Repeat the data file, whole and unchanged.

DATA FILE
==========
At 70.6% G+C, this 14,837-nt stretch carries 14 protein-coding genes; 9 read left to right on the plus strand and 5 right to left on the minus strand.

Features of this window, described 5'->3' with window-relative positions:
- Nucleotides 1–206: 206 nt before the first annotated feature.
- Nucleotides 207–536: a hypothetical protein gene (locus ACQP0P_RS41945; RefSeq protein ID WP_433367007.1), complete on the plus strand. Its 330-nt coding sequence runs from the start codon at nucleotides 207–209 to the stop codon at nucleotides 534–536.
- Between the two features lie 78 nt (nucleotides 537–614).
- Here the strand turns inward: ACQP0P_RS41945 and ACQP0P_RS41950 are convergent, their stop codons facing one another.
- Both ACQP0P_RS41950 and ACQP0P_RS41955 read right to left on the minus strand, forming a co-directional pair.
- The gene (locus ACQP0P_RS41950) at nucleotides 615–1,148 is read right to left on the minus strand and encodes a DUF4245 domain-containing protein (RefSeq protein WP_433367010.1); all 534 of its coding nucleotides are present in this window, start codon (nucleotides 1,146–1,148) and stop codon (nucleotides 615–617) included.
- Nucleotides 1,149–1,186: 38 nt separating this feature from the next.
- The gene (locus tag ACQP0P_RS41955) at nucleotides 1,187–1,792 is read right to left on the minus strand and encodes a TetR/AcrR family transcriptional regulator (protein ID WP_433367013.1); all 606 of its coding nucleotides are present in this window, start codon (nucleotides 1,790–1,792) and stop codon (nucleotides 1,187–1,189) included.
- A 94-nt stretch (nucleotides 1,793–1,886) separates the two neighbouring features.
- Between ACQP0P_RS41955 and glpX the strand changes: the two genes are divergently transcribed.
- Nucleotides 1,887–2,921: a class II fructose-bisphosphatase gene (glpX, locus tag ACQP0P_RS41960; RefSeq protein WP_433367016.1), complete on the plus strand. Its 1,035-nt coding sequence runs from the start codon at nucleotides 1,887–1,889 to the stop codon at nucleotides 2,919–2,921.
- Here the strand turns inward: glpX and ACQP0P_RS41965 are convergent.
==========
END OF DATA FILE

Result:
At 70.6% G+C, this 14,837-nt stretch carries 14 protein-coding genes; 9 read left to right on the plus strand and 5 right to left on the minus strand.

Features of this window, described 5'->3' with window-relative positions:
- Nucleotides 1–206: 206 nt before the first annotated feature.
- Nucleotides 207–536: a hypothetical protein gene (locus ACQP0P_RS41945; RefSeq protein ID WP_433367007.1), complete on the plus strand. Its 330-nt coding sequence runs from the start codon at nucleotides 207–209 to the stop codon at nucleotides 534–536.
- Between the two features lie 78 nt (nucleotides 537–614).
- Here the strand turns inward: ACQP0P_RS41945 and ACQP0P_RS41950 are convergent, their stop codons facing one another.
- Both ACQP0P_RS41950 and ACQP0P_RS41955 read right to left on the minus strand, forming a co-directional pair.
- The gene (locus ACQP0P_RS41950) at nucleotides 615–1,148 is read right to left on the minus strand and encodes a DUF4245 domain-containing protein (RefSeq protein WP_433367010.1); all 534 of its coding nucleotides are present in this window, start codon (nucleotides 1,146–1,148) and stop codon (nucleotides 615–617) included.
- Nucleotides 1,149–1,186: 38 nt separating this feature from the next.
- The gene (locus tag ACQP0P_RS41955) at nucleotides 1,187–1,792 is read right to left on the minus strand and encodes a TetR/AcrR family transcriptional regulator (protein ID WP_433367013.1); all 606 of its coding nucleotides are present in this window, start codon (nucleotides 1,790–1,792) and stop codon (nucleotides 1,187–1,189) included.
- A 94-nt stretch (nucleotides 1,793–1,886) separates the two neighbouring features.
- Between ACQP0P_RS41955 and glpX the strand changes: the two genes are divergently transcribed.
- Nucleotides 1,887–2,921: a class II fructose-bisphosphatase gene (glpX, locus tag ACQP0P_RS41960; RefSeq protein WP_433367016.1), complete on the plus strand. Its 1,035-nt coding sequence runs from the start codon at nucleotides 1,887–1,889 to the stop codon at nucleotides 2,919–2,921.
- Here the strand turns inward: glpX and ACQP0P_RS41965 are convergent.